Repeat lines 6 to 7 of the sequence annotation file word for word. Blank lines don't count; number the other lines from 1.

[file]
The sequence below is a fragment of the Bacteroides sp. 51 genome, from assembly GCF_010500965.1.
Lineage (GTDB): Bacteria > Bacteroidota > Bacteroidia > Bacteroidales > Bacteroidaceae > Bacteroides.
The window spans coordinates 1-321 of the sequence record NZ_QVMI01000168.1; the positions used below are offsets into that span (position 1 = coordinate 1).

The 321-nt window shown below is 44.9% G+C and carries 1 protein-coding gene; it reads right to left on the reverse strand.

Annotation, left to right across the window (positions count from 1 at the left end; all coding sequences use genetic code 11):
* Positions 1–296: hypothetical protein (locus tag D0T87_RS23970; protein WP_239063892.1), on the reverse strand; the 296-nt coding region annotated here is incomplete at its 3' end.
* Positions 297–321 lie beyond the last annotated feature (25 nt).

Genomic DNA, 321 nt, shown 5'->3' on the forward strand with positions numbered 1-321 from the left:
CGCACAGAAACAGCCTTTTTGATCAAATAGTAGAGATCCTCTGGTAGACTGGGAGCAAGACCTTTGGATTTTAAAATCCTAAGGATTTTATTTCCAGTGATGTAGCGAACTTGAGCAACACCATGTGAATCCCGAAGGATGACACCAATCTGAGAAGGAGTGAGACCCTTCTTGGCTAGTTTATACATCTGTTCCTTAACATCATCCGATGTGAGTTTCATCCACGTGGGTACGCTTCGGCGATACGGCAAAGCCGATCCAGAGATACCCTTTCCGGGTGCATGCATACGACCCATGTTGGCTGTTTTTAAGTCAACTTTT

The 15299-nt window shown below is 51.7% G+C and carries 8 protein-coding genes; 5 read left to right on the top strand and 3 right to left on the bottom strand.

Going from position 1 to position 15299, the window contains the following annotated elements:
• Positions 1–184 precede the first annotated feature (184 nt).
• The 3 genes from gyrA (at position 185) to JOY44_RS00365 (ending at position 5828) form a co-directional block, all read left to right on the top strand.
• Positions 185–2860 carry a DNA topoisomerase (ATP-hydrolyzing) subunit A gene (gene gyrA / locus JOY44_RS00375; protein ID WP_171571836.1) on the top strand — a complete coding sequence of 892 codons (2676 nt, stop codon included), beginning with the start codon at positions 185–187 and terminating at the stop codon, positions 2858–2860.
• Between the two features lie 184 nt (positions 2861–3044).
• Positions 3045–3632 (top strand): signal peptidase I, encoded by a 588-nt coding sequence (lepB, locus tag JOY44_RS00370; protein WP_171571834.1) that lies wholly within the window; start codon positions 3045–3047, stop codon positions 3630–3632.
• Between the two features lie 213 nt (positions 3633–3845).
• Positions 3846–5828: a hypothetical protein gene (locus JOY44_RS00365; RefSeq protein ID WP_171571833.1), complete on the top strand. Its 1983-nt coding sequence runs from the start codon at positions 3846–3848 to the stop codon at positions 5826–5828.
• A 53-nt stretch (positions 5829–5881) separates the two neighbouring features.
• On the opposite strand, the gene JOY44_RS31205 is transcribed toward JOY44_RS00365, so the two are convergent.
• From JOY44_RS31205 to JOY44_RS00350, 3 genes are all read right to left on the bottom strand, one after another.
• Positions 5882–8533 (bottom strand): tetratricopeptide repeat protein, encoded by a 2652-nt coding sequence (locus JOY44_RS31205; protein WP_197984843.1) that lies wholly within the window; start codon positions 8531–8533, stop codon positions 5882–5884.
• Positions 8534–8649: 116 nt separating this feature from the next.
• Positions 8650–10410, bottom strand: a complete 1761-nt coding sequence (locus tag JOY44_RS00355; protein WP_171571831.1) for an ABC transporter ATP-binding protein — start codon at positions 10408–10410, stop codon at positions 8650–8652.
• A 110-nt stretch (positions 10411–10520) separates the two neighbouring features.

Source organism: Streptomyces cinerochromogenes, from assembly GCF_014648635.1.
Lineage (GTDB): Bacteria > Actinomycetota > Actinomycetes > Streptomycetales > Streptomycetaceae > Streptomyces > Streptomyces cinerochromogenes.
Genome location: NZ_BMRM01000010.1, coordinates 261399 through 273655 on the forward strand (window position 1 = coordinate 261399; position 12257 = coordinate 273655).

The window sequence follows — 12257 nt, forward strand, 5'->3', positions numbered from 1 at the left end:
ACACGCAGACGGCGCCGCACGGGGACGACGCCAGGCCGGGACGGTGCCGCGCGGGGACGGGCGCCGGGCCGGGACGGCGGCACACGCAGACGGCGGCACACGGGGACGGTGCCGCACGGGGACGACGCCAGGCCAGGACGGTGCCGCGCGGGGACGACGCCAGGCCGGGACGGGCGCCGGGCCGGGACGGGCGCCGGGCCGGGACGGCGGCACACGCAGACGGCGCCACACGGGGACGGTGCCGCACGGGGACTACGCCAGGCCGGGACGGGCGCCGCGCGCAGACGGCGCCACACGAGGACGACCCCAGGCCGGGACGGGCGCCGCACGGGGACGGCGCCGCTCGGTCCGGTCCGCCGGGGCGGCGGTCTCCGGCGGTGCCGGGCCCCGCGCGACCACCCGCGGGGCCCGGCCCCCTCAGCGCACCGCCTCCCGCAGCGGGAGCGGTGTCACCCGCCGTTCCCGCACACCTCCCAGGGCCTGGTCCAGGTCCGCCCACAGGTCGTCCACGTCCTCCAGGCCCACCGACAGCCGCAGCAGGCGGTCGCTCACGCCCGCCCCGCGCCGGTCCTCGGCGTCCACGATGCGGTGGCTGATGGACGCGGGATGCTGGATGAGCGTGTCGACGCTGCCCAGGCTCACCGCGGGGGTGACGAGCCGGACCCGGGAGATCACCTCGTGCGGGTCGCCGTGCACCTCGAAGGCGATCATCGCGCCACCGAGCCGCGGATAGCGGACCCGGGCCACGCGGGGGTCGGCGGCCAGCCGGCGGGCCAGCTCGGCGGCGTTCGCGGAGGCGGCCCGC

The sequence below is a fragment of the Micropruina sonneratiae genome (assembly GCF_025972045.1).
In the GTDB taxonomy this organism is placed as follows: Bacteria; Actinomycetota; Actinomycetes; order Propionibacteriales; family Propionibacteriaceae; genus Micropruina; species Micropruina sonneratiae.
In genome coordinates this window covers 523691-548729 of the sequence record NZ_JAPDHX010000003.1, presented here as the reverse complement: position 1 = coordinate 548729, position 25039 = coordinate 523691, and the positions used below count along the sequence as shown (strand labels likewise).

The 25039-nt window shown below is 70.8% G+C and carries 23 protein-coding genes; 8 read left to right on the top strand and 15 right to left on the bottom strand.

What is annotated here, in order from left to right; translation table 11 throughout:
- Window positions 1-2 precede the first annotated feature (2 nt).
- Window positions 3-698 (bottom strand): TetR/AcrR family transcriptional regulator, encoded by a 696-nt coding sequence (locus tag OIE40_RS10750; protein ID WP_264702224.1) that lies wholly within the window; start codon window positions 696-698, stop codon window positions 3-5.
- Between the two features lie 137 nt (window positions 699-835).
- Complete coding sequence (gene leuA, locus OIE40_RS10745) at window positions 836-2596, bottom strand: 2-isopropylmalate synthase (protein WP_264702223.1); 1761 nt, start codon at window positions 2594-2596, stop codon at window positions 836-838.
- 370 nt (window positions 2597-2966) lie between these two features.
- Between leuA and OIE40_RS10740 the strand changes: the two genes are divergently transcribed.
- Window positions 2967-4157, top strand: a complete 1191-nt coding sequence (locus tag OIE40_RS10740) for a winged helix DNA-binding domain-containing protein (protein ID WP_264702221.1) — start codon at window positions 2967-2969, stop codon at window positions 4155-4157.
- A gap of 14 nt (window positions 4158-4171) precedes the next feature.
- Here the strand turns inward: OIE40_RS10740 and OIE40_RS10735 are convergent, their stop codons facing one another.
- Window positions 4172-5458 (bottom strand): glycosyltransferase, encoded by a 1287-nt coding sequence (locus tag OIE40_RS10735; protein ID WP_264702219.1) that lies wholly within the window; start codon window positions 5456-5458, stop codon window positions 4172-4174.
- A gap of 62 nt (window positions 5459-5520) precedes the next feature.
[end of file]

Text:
* Positions 1–296: hypothetical protein (locus tag D0T87_RS23970; protein WP_239063892.1), on the reverse strand; the 296-nt coding region annotated here is incomplete at its 3' end.
* Positions 297–321 lie beyond the last annotated feature (25 nt).